Baratza Forte Grinder AP vs Baratza Forte BG Comparison Table
Which Is Better?
Last update: June 22, 2018 10:20 am
Last update: June 22, 2018 10:20 am
Ease of Use
Extras & Options
A beautiful blend of form and function, featuring well-implemented technology.
A scaled back, less advanced (and less expensive) version of the Baratza Forte. Geared more toward home than commercial use.
Anyone. But it's especially kind to novice baristas, and has enough capacity to handle most small business needs.
This is an especially newbie-friendly machine and a great model to learn Barista skills on. Great for power drinkers and can keep pace with larger households.
Are you a “power coffee drinker,” who’s looking for a prosumer grinder that can keep pace with your habit? Or maybe you're a small business owner looking to give yourself a competitive advantage by offering specialty coffee drinks?
Table of Contents
- 1 Baratza Forte Grinder AP vs Baratza Forte BG Comparison Table
- 2 Pros & Cons of the Baratza Forte AP Grinder and Baratza Forte BG Grinder
- 3 Baratza Forte AP vs BG Review Conclusion
If you answered yes to either of those questions, then you’re going to love our Baratza Forte AP vs BG comparison review.
Two things we should say right up front, before diving into particulars. First, these grinders are very similar models. They're from the Forte series, where AP stands for "All Purpose" and BG for "Brew Grinder". They’ve got much more in common than they have differences, so this is going to be a shorter piece that focuses on the major differences. Forte series,
Second, unless you fall into one of the two groups described above (power drinker or small business owner), these grinders are almost certain to be overkill. They’re fantastic machines, but there’s little point in paying for capacity you don’t need. So if you’re a casual coffee drinker, then you’re going to be better off looking at some other grinder in most cases.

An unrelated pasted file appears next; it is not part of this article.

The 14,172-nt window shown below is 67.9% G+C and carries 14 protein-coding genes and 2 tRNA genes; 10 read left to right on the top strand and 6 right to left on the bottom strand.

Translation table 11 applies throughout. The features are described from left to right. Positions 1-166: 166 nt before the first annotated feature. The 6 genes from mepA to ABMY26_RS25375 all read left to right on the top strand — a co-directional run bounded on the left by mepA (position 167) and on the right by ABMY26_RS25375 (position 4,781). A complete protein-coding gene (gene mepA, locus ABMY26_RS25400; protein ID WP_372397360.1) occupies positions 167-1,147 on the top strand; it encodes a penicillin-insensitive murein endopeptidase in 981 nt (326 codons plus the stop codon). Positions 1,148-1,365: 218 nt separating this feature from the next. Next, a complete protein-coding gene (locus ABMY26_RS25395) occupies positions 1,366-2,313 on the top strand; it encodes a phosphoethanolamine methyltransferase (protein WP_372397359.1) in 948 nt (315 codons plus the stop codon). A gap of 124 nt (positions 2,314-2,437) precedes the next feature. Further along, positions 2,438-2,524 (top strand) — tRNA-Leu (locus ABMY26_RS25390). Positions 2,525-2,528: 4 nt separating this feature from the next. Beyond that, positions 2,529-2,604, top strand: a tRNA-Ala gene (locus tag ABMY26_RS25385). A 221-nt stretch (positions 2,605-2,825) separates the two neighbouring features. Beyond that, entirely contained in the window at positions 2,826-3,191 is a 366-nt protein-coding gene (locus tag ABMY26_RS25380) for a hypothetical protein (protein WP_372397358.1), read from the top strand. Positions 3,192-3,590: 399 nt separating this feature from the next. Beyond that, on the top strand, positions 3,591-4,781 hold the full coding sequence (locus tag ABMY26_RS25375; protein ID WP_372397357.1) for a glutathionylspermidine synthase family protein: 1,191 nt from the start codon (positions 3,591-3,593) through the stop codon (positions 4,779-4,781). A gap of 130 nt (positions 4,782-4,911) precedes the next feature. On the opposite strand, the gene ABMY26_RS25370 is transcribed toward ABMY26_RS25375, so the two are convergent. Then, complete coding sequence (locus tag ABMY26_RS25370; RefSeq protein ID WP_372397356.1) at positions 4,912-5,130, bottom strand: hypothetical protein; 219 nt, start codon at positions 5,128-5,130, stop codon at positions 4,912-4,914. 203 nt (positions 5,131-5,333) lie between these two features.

Having said that, let’s jump right in and take a closer look at these two models!
Form Factor, Footprint & Aesthetic
Both models are built on the same frame, and as such, have identical dimensions: 5.5” x 5” x 14,” and both weigh in at 13 pounds. There are some slight aesthetic differences, and overall, we find the Baratza Forte AP grinder to be the slightly more attractive of the two.
The Baratza Forte BG grinder has a plastic collection drawer on the front face, where the AP features a more open design, built to accommodate either a portafilter or a grounds bin. These differences are slight, and opinions on which is the more attractive machine will, of course, vary.
Hopper Capacity & Speed
This would normally be a key component of our Baratza Forte grinder review, but in this case, there’s not much to say, because both models feature the same 10-ounce bean hopper, and both can make use of the extension modules (sold separately), which increase overall capacity to 18 ounces.